“It’s not surprising that parents and coaches tend to worry most about single-event injuries such as two players colliding – which is where most prevention efforts are focused – but the majority of sports-related injuries are actually caused by overuse,” said Busfield, a board certified orthopedic surgeon and fellowship-trained sports medicine specialist affiliated with Sutter Delta Medical Center.
The statistic is true of most youth sports, but baseball and softball pitchers are especially prone to overuse injuries.
“Even when a young pitcher throws a ball,” said Busfield, “there is a powerful whipping force that travels down the arm.” When pitches are thrown one after another throughout a game or practice, the muscles eventually grow fatigued and body mechanics change.
According to Busfield, the change in body mechanics can easily lead to an injury.
To address the problem, most youth leagues limit the number of pitches a player can throw in a day, but the rules generally apply only to in-game pitches. Every pitch matters, even those thrown during warm-ups and practices, but it isn’t feasible for coaches and league officials to track every single pitch a player throws.
“The best person to track an individual’s pitch count is the player themselves,” said Busfield, “so it’s really important that they understand how excessive use can lead to injury, and the importance of resting between pitching days.”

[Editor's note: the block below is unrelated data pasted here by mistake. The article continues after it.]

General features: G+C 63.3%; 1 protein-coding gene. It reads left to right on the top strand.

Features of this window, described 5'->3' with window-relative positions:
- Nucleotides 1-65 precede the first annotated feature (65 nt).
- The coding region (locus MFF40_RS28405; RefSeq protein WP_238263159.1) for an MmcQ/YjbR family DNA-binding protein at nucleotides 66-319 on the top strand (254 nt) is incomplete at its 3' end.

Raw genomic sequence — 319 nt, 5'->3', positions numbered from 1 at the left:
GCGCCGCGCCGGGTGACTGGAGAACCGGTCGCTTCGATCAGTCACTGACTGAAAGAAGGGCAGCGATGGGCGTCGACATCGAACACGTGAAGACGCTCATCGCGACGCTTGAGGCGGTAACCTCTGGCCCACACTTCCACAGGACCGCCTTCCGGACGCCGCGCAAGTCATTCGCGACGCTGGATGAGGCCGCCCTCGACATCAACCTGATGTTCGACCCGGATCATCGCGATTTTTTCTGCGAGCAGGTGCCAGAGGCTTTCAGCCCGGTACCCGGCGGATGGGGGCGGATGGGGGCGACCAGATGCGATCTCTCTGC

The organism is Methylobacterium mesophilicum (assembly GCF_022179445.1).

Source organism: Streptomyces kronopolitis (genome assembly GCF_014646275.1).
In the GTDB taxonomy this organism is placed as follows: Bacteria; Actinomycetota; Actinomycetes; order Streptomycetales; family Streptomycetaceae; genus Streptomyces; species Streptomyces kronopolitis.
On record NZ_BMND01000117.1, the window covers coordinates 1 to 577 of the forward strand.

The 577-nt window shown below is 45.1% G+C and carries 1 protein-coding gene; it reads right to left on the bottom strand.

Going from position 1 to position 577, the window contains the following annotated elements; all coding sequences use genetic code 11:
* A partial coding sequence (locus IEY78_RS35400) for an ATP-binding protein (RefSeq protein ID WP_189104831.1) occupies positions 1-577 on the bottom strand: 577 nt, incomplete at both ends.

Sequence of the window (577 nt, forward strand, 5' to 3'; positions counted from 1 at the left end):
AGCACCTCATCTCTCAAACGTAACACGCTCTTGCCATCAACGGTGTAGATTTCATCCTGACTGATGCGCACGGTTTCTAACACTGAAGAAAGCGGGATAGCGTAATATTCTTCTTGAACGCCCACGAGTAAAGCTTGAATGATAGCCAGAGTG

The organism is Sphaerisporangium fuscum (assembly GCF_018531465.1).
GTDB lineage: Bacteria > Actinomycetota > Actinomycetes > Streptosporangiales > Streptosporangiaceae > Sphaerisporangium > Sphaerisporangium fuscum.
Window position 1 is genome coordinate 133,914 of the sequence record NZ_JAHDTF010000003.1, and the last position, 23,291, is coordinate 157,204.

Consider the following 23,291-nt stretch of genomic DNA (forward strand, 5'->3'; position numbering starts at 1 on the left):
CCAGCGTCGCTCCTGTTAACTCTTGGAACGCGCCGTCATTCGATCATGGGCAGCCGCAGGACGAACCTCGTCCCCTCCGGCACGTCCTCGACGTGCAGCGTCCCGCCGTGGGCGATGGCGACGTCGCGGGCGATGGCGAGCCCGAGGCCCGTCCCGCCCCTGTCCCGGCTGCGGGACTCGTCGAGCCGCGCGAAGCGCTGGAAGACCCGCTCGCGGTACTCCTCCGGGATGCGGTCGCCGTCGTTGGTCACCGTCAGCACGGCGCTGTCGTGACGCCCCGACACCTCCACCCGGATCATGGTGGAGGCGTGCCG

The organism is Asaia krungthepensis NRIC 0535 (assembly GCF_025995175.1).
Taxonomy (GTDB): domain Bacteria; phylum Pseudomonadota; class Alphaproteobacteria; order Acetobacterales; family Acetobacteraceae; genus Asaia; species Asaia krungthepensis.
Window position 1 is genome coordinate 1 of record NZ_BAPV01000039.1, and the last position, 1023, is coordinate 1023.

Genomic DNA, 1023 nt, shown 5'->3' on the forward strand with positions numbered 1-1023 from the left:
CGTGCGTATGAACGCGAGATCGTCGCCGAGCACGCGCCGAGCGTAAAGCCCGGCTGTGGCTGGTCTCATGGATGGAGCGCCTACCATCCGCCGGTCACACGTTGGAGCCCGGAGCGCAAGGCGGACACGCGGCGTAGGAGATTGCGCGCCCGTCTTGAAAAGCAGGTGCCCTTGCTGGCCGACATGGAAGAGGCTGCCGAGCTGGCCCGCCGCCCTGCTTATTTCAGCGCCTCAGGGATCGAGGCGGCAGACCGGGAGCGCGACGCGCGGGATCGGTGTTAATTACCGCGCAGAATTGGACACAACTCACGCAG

This year’s Little League pitch counts for ages 7 and 8 are no more than 50 per game, followed by one day of rest. The number increases for each age group, maxing out at 105 pitches for 17- and 18-year-olds. To emphasize the importance of following these guidelines, parents should make sure they and their children are clear on the appropriate pitch count for the child’s age, and that the actual number of pitches thrown each day is tracked.
Most overuse injuries are not serious and can be properly treated with just a few days of rest, but injuries left untreated can lead to permanent damage.
“If your child complains of pain, or if you notice that they are in pain even though they deny it, insist that they take three or more days off of pitching. If the pain doesn’t go away on its own after a couple of days, the child should be seen by a doctor to make sure there isn’t a more serious injury.”
For parents, enforcing the rules is never any fun, but teaching our children to take care of their bodies is one of the most valuable lessons we can pass on.
Dagan Henderson is a medical writer affiliated with Sutter Delta Medical Center.